While a boring image and boring text doesn’t get the job done, however, neither does the decision to increase that boredom exponentially. Take Blood & Chocolate’s The Current War (limited October 25) for example. Can’t get anything good to work with the four lead actors’ faces? Why not take an interesting aspect of the film (the light bulb map of America) and superimpose those faces atop it like ghosts? The answer is of course because that looks even worse. It muddies the water and renders the “cool” thing inert.

You could do so much with that map to craft a piece of art that pops and they chose to complicate its simplicity by covering it with floating heads devoid of intent. Why is Nicholas Hoult partially cropped off the page? Why is Tom Holland seemingly in possession of half the country by himself despite having a fraction of anyone else’s screen time? The composition wants me to think they’re positioned above their hometown or the location of their factories, but neither is the case. It’s random.

This older poster on right isn’t great on its own either, but it’s at least trying something different by making the two leads (Holland doesn’t get his name on here) into a light bulb. It goes too far by also making them the cities their electricity will power as smoke rises from of their frustrated brains, but I know what I’m looking at.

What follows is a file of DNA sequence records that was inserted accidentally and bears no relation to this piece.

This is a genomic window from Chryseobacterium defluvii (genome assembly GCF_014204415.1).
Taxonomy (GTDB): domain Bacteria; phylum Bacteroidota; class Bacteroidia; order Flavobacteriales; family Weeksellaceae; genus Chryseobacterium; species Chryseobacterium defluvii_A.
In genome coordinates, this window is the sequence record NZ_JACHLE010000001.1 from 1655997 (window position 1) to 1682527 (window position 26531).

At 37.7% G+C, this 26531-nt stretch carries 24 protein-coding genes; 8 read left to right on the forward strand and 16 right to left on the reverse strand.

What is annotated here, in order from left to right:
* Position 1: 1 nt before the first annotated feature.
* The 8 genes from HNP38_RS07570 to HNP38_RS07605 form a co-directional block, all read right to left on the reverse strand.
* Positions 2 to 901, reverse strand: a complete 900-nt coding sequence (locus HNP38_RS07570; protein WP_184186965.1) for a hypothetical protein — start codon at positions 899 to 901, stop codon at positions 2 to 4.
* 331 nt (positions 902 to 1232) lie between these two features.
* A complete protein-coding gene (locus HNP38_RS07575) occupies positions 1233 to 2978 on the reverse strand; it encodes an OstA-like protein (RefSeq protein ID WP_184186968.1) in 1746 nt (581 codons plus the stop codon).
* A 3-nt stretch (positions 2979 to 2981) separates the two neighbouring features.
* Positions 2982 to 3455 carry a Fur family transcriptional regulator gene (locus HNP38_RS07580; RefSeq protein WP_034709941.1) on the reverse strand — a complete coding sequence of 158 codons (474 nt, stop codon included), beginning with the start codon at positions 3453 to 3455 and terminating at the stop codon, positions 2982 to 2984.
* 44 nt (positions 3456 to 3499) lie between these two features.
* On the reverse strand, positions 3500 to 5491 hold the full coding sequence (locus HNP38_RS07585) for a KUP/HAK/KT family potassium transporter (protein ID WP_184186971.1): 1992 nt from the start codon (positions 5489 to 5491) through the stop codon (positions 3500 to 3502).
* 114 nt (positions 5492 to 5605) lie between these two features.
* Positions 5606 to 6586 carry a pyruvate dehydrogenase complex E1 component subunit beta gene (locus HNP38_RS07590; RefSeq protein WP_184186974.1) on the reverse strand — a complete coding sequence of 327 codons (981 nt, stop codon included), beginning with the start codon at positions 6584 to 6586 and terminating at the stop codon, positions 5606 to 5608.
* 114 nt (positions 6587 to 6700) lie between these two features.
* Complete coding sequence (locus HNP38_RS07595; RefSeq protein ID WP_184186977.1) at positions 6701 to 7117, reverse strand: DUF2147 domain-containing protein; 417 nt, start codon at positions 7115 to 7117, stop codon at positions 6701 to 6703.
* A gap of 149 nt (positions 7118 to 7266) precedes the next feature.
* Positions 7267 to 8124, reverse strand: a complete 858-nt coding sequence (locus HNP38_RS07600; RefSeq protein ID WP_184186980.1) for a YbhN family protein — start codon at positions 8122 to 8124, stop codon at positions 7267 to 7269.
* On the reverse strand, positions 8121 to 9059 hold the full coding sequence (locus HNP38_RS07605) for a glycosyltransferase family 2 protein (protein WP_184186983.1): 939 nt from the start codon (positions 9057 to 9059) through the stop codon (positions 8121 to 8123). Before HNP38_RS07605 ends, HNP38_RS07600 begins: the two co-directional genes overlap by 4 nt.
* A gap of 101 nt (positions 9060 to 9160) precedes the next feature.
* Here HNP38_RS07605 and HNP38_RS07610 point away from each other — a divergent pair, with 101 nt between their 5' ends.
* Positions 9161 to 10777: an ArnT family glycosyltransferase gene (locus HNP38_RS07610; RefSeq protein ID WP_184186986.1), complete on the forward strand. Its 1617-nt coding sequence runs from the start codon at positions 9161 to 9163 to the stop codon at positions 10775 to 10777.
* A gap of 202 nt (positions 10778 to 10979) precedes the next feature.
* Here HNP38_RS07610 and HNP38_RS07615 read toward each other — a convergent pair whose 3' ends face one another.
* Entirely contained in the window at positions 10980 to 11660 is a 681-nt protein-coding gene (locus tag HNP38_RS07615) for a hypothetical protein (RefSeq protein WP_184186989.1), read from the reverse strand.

Chargefield, on the other hand, knows adding more works best via augmentation rather than excess and they utilize this knowledge on Miss Virginia (limited October 18). Like Champ & Pepper Inc.’s version at right, it’s just an image with text. But their execution is light years apart. The latter is more like Jexi with a visual flatness that projects a plastic surface of artifice on which we slide off. The former uses a shallow depth of field to conversely place us into its scene with weight—the sun overexposing aspects to create drama and emotion.

That Chargefield uses a more interesting font and palatable ratio of text size from one part to the next is merely icing on the cake. The title’s white is almost being embraced by the soft colors of the sky behind it, each element married to the next rather than popping out here or there. Both set forth with the same instructions (Uzo Aduba in front of the Capital building with title, tag, and actors) and yet deliver starkly different outcomes.